Cavalier misuse of good actorsBy Nestor Torre
Philippine Daily Inquirer
Dramatic shows on local TV are notorious for their penchant for trying to keep viewers watching by coming up with stories that throw in everything— including the baby and the bath water. A glaring example that should be cited for all the wrong reasons is “Perpetua,” shown last Holy Saturday on GMA 7.
To add insult to injury, the hour-long misadventure in heightened and “holy” melodrama boasted of an all-star cast top-billed by the Susan Roces and Boots Anson-Roa. What a waste of good talent, in the hokey name of take-no-prisoners dramaturgy!
The excessively “eventful” and hysterical plotting did everybody’s best efforts in: Susan and Lito Legaspi played a married couple about to celebrate their golden wedding anniversary. However, their happiness turned out to be woefully short-lived because, during their golden wedding rites, their granddaughter’s boyfriend (Lucho Ayala) realized to his horror that Lito was his grandfather as well—by another woman (Boots)!
To make things worse, when Lito recognized his grandson, he had a heart attack! And, at the hospital, the two women alternately lashed out at their “shared” life partner, thus making his medical crisis worse!
Subjected to such “guilt-inducing” treatment, Lito lapsed into a coma, whereupon Susan and Boots fought once more—this time, over visiting and possession rights!
You would think that, after so many stressful scenes, somebody would call for a short break—but the other characters in the turgid “multispousal” domestic tempest were also subjected to compounding crises of their own:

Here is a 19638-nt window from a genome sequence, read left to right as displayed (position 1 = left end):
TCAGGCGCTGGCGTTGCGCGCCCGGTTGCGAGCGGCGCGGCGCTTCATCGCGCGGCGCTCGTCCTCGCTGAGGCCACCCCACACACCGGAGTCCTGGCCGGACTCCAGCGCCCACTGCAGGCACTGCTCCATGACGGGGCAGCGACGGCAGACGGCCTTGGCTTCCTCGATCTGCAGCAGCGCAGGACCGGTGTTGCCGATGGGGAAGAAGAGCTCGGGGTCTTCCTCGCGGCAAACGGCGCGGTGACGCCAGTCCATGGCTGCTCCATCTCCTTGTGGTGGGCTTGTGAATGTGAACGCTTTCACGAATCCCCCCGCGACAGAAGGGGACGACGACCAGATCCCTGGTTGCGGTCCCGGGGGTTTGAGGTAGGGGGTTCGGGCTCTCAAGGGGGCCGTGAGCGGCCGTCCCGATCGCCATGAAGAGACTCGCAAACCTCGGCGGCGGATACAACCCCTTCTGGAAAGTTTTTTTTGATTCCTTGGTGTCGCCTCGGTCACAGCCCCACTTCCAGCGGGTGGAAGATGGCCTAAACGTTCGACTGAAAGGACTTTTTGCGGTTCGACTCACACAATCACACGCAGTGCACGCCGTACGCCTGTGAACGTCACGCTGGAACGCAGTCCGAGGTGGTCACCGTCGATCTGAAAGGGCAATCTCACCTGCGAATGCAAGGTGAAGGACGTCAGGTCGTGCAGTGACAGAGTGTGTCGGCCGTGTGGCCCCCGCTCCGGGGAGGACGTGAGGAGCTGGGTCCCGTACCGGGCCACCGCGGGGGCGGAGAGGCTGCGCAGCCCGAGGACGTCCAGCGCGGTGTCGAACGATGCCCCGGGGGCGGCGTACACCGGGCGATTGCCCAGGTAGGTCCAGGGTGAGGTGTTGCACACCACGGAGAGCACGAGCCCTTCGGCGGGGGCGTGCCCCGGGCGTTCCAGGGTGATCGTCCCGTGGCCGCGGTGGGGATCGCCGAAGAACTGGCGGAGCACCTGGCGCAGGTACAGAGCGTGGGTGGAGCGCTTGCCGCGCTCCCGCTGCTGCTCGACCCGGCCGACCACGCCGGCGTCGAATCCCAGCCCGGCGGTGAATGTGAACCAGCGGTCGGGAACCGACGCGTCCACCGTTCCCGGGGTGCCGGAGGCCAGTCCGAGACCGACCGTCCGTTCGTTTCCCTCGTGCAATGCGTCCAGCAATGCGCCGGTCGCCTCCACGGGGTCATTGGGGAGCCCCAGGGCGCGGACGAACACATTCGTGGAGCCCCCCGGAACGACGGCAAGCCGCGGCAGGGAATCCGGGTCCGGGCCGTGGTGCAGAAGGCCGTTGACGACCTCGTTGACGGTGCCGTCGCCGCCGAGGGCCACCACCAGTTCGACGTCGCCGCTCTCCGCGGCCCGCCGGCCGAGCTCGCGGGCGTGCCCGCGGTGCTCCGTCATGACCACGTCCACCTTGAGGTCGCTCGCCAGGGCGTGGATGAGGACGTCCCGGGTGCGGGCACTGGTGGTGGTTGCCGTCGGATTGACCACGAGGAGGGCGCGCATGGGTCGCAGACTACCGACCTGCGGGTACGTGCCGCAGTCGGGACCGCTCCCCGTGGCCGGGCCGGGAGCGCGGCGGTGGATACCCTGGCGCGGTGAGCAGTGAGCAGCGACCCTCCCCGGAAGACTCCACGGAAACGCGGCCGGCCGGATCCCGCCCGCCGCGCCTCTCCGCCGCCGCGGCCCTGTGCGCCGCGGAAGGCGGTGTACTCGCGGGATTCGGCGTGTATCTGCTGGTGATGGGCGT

Boots’ son, played by Robert Seña, got hit by a van; Lito’s granddaughter (Joyce Ching) had to make some money fast to pay her school bills, so she became a, uh, playgirl; Susan’s family was thrown out of their comfortable home; her son-in-law (Gerard Pizarras) was charged with estafa!
The worst wasn’t over for Susan, either, because she had to hock her jewels, she (briefly) became a gambler, she doubted her faith and railed away at God—and even (also briefly) became a beggar! Omigod, when TV tragedy hits, it’s with tsunami force!
Aside from the plotting excesses, the TV drama’s direction was a major problem, because the story had so many “highlights” to hit, that it soon ran out of energy and details, and all those low blows were staged in an un-insightful blur.
Instead of selecting some scenes and playing them for edifying dramatic effect, the production sucked viewers into a downward spiral of confounding woes until everybody cried uncle!
How did the drama get out of the melodramatic pit it had dug for itself? By making Boots and Robert experience a major change of heart, and seeing the entire traumatic experience from the interloper (Susan’s) point of view.
How wonderful to see that they were capable of such saintly self-abnegation! But, the about-face was less than inspiring and believable, because it was so unconvincingly staged— and “earned.”
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